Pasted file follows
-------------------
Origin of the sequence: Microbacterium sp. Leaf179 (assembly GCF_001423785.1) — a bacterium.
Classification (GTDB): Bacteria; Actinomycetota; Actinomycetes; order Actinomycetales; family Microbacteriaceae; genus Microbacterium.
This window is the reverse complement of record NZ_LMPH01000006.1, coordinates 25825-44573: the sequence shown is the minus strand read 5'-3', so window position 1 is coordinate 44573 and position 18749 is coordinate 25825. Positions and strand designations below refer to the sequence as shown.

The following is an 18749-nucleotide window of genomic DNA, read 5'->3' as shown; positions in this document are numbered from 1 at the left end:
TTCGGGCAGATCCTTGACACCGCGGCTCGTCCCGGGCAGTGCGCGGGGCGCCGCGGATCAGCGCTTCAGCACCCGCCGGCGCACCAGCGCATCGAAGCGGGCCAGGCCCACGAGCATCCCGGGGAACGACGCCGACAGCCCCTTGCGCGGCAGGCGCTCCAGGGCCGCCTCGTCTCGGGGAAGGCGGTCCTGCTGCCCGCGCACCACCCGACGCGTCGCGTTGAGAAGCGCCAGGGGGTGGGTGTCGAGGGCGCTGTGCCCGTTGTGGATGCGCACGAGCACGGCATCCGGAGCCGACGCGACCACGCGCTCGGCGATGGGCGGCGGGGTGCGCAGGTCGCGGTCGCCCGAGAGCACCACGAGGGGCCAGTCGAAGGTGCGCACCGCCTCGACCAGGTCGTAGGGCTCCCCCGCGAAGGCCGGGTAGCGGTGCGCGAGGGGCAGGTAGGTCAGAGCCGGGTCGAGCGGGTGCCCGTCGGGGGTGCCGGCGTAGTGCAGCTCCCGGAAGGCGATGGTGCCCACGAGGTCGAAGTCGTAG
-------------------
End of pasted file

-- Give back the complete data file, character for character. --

Origin of the sequence: Microbacterium sp. Leaf179 (assembly GCF_001423785.1) — a bacterium.
Classification (GTDB): Bacteria; Actinomycetota; Actinomycetes; order Actinomycetales; family Microbacteriaceae; genus Microbacterium.
This window is the reverse complement of record NZ_LMPH01000006.1, coordinates 25825-44573: the sequence shown is the minus strand read 5'-3', so window position 1 is coordinate 44573 and position 18749 is coordinate 25825. Positions and strand designations below refer to the sequence as shown.

The following is an 18749-nucleotide window of genomic DNA, read 5'->3' as shown; positions in this document are numbered from 1 at the left end:
TTCGGGCAGATCCTTGACACCGCGGCTCGTCCCGGGCAGTGCGCGGGGCGCCGCGGATCAGCGCTTCAGCACCCGCCGGCGCACCAGCGCATCGAAGCGGGCCAGGCCCACGAGCATCCCGGGGAACGACGCCGACAGCCCCTTGCGCGGCAGGCGCTCCAGGGCCGCCTCGTCTCGGGGAAGGCGGTCCTGCTGCCCGCGCACCACCCGACGCGTCGCGTTGAGAAGCGCCAGGGGGTGGGTGTCGAGGGCGCTGTGCCCGTTGTGGATGCGCACGAGCACGGCATCCGGAGCCGACGCGACCACGCGCTCGGCGATGGGCGGCGGGGTGCGCAGGTCGCGGTCGCCCGAGAGCACCACGAGGGGCCAGTCGAAGGTGCGCACCGCCTCGACCAGGTCGTAGGGCTCCCCCGCGAAGGCCGGGTAGCGGTGCGCGAGGGGCAGGTAGGTCAGAGCCGGGTCGAGCGGGTGCCCGTCGGGGGTGCCGGCGTAGTGCAGCTCCCGGAAGGCGATGGTGCCCACGAGGTCGAAGTCGTAG